His unit once again began to advance until it was pinned down for a second time by enemy fire from three Japanese machinegun emplacements. One of these emplacements was silenced by Cole’s machinegun section. When his machine guns jammed, armed only with a pistol and one hand grenade, Cole made a one-man attack against the two remaining gun emplacements. 

He was forced to return to his own lines twice for additional grenades and continued his solo attack under heavy enemy fire until both of the Japanese strong points were eliminated. However, as he was returning to his own squad, a Japanese soldier retaliated and threw a grenade of his own; Cole was killed instantly by the blast.

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Sergeant Cole was initially buried in the 4th Marine Division Cemetery on Iwo Jima, but at the request of his father, his remains were returned to the United States to be buried in Parkview Cemetery, Farmington, Missouri.

Medal of Honor Citation:

Cole was posthumously awarded the Medal of Honor, which was presented to his widow on April 17, 1947.

For conspicuous gallantry and intrepidity at the risk of his life above and beyond the call of duty while serving as Leader of a Machine-gun Section of Company B, First Battalion, Twenty-Third Marines, Fourth Marine Division, in action against enemy Japanese forces during the assault on Iwo Jima in the Volcano Islands, 19 February 1945.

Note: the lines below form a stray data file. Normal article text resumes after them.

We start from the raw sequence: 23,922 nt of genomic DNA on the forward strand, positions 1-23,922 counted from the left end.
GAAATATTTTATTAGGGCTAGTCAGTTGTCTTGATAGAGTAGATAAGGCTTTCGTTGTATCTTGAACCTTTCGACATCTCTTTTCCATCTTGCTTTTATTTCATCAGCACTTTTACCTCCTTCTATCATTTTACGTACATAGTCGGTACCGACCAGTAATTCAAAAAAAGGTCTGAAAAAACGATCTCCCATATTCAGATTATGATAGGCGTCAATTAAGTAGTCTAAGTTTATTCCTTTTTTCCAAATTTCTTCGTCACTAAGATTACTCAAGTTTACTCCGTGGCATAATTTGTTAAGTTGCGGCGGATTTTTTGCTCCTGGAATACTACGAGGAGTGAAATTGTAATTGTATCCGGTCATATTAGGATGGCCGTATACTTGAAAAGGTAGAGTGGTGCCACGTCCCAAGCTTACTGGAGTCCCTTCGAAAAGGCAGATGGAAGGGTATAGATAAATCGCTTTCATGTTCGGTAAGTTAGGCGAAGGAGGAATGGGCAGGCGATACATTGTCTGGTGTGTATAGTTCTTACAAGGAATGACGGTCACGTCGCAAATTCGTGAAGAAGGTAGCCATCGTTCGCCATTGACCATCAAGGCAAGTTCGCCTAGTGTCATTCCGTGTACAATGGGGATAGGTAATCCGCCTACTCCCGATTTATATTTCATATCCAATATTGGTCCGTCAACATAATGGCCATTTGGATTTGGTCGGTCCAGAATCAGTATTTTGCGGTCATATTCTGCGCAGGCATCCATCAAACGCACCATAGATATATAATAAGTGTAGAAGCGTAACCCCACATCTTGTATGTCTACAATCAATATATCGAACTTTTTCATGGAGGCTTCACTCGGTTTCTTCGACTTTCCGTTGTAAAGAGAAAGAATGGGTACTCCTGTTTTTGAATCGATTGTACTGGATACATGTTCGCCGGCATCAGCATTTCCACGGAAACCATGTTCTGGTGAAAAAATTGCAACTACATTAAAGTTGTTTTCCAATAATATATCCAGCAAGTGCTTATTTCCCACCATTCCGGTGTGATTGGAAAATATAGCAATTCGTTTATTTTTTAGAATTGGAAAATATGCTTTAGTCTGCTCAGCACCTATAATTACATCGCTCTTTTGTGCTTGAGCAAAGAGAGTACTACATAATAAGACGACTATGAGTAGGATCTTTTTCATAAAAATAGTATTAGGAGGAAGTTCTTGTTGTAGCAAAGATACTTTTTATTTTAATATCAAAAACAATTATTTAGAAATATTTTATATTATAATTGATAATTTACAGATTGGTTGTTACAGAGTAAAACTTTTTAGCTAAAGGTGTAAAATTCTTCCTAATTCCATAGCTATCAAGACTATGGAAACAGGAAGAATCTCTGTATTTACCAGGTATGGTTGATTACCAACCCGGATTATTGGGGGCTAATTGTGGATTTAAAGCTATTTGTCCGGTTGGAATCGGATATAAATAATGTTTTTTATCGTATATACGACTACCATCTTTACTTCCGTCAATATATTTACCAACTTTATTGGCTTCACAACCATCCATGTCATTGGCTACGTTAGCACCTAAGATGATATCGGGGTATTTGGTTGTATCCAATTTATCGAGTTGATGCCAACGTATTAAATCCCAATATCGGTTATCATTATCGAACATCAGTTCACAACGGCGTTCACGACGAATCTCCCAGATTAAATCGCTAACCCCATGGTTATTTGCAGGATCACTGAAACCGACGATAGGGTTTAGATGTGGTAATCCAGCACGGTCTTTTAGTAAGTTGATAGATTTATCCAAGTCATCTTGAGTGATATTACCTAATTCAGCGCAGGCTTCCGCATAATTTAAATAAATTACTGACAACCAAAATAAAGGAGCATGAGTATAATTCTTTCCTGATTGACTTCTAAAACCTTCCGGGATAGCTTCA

Assailed by a tremendous volume of small-arms, mortar and artillery fire as he advanced with one squad of his section in the initial assault wave, Sergeant Cole boldly led his men up the sloping beach toward Airfield Number One despite the blanketing curtain of flying shrapnel and, personally destroying with hand grenades two hostile emplacements which menaced the progress of his unit, continued to move forward until a merciless barrage of fire emanating from three Japanese pillboxes halted the advance. 

Instantly placing his one remaining machine gun in action, he delivered a shattering fusillade and succeeded in silencing the nearest and most threatening emplacement before his weapon jammed and the enemy, reopening fire with knee mortars and grenades, pinned down his unit for the second time. 

Shrewdly gauging the tactical situation and evolving a daring plan of counterattack, Sergeant Cole, armed solely with a pistol and one grenade, coolly advanced alone to the hostile pillboxes. Hurling his one grenade at the enemy in the sudden, swift attack, he quickly withdrew, returned to his own lines for additional grenades and again advanced, attacked, and withdrew. 

With enemy guns still active, he ran the gauntlet of slashing fire a third time to complete the total destruction of the Japanese strong point and the annihilation of the defending garrison in this final assault. Although instantly killed by an enemy grenade as he returned to his squad, Sergeant Cole had eliminated a formidable Japanese position, thereby enabling his company to storm the remaining fortifications, continue the advance and seize the objective. 

By his dauntless initiative, unfaltering courage and indomitable determination during a critical period of action, Sergeant Cole served as an inspiration to his comrades, and his stouthearted leadership in the face of almost certain death sustained and enhanced the highest traditions of the United States Naval Service. He gallantly gave his life for his country.

USS Cole

The USS Cole (DDG-67), an Arleigh Burke-class Aegis-equipped guided-missile destroyer was named for Sergeant Cole. Cole is homeported in NS Norfolk, Virginia. The ship was built by Ingalls Shipbuilding and delivered to the Navy on March 11, 1996.